Consensus Report

Letter Report to Review the International Epidemiology Public Health Institute's Evaluation of Radiofrequency Energy from the PAVE PAWS Radar (2006)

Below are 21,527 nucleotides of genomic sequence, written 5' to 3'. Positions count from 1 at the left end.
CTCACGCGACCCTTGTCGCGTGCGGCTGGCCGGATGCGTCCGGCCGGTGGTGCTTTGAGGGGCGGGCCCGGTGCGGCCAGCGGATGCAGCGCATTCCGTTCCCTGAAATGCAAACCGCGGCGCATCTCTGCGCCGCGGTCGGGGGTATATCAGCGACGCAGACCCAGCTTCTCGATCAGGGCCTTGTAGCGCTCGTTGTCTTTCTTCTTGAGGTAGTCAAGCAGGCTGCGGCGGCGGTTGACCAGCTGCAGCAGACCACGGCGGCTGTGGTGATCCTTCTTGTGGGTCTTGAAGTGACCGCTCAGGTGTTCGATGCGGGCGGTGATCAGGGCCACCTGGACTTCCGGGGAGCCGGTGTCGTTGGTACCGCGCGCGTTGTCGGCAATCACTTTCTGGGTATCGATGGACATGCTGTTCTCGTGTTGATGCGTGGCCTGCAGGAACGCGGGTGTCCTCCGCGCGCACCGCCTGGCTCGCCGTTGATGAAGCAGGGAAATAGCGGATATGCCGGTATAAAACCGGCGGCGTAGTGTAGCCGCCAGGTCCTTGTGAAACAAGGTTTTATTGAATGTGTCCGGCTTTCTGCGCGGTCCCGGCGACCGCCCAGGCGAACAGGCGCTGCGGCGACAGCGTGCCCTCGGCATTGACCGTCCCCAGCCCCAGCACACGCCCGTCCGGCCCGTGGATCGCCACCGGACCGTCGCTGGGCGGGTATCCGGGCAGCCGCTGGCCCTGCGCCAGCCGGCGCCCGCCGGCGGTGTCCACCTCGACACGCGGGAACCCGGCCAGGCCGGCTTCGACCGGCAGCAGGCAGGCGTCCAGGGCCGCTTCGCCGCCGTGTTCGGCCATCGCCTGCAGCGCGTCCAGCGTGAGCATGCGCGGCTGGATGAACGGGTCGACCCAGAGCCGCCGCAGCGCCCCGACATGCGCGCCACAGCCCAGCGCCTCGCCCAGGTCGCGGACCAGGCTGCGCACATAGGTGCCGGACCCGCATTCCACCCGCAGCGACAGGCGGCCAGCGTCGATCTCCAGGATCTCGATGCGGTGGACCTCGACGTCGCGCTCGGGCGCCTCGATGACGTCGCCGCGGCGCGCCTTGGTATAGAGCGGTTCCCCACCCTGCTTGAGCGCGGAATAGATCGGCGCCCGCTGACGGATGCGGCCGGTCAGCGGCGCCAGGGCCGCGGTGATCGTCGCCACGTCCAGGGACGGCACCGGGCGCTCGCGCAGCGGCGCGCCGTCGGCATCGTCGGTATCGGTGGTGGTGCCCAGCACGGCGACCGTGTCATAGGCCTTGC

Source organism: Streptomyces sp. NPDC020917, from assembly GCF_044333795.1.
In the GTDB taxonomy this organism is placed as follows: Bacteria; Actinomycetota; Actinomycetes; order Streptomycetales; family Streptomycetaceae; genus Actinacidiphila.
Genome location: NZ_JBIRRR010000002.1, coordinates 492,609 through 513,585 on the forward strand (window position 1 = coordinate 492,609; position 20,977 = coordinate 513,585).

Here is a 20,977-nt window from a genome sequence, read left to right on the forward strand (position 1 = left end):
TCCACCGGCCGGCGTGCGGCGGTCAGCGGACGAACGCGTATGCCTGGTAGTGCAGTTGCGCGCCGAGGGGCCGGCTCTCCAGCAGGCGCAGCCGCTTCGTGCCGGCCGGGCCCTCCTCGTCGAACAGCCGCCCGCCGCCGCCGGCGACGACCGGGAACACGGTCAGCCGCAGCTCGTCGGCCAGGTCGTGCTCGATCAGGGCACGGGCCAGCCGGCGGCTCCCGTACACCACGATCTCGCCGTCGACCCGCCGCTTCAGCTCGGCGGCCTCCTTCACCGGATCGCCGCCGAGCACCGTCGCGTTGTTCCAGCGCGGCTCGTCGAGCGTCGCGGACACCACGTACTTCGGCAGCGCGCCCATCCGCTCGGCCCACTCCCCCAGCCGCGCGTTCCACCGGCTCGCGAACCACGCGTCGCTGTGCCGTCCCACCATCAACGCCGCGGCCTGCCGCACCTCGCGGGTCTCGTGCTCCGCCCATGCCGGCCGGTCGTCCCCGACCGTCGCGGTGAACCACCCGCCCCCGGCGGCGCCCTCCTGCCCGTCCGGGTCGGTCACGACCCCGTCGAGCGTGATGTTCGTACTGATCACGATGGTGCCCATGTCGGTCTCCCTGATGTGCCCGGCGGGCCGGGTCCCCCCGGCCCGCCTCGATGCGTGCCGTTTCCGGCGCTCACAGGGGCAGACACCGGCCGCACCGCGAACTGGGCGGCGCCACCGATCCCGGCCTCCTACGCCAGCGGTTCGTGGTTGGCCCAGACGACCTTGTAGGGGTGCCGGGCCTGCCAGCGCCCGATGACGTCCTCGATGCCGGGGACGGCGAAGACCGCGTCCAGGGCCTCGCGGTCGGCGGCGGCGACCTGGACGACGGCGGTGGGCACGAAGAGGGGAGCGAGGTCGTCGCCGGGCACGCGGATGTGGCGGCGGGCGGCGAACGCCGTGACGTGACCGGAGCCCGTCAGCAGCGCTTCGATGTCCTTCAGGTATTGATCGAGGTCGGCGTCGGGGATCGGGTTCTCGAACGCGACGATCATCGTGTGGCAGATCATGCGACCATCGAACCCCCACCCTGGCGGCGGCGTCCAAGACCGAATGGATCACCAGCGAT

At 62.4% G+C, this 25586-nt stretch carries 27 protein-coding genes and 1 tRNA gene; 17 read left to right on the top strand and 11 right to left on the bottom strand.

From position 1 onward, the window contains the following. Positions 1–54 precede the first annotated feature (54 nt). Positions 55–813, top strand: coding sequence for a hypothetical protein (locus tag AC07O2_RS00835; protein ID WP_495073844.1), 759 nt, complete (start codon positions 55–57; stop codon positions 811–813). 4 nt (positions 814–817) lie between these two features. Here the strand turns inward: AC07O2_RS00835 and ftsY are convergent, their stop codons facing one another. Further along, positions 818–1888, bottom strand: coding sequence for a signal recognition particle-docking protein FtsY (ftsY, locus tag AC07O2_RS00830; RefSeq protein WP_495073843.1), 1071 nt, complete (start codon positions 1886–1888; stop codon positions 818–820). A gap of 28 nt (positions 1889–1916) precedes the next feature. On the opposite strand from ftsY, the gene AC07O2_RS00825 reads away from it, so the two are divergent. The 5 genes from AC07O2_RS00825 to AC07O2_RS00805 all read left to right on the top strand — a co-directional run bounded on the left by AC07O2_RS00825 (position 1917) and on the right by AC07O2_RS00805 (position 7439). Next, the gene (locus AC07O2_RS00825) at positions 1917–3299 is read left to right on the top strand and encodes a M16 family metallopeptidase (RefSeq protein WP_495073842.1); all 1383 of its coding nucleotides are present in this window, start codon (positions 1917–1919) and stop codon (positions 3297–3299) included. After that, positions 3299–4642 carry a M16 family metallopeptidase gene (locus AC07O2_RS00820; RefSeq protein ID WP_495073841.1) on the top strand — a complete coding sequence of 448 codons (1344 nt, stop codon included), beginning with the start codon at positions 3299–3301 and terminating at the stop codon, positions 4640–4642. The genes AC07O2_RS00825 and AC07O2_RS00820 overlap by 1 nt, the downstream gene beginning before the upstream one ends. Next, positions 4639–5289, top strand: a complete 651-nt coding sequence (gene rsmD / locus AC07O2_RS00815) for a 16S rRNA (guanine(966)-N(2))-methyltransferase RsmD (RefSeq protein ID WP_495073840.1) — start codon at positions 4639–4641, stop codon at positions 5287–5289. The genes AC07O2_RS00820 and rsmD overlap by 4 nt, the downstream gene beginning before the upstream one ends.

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The U.S. PAVE PAWS radar system located at the Cape Cod Air Force Station in Cape Cod, Massachusetts began operating in 1979 with the main purpose of detecting and tracking sea-launched and intercontinental ballistic missiles. Residents of Cape Cod have raised concerns about the possibility of health effects from exposure to the radiofrequency energy from the radar, in part because of the fact that incidence rates for some cancers, including colorectal, breast, prostate, and lung cancers, are elevated in Cape Cod compared to other parts of Massachusetts. In response to public concerns, the U.S. Air Force funded a study by the National Research Council to address the effects, if any, of the PAVE PAWS radar over its two-plus decades of operation. In light of the available scientific evidence, the report concluded that there is no expectation of adverse health effects to the population from continuing or long-term exposure to the U.S. PAVE PAWS radar system in Cape Cod, Massachusetts, and in particular, no evidence for an increase in total cancers or cancers of the prostate, breast, lung or colon. The conclusions and recommendations of that report remain unchanged following a review of an epidemiological study released by the International Epidemiology Institute in 2005.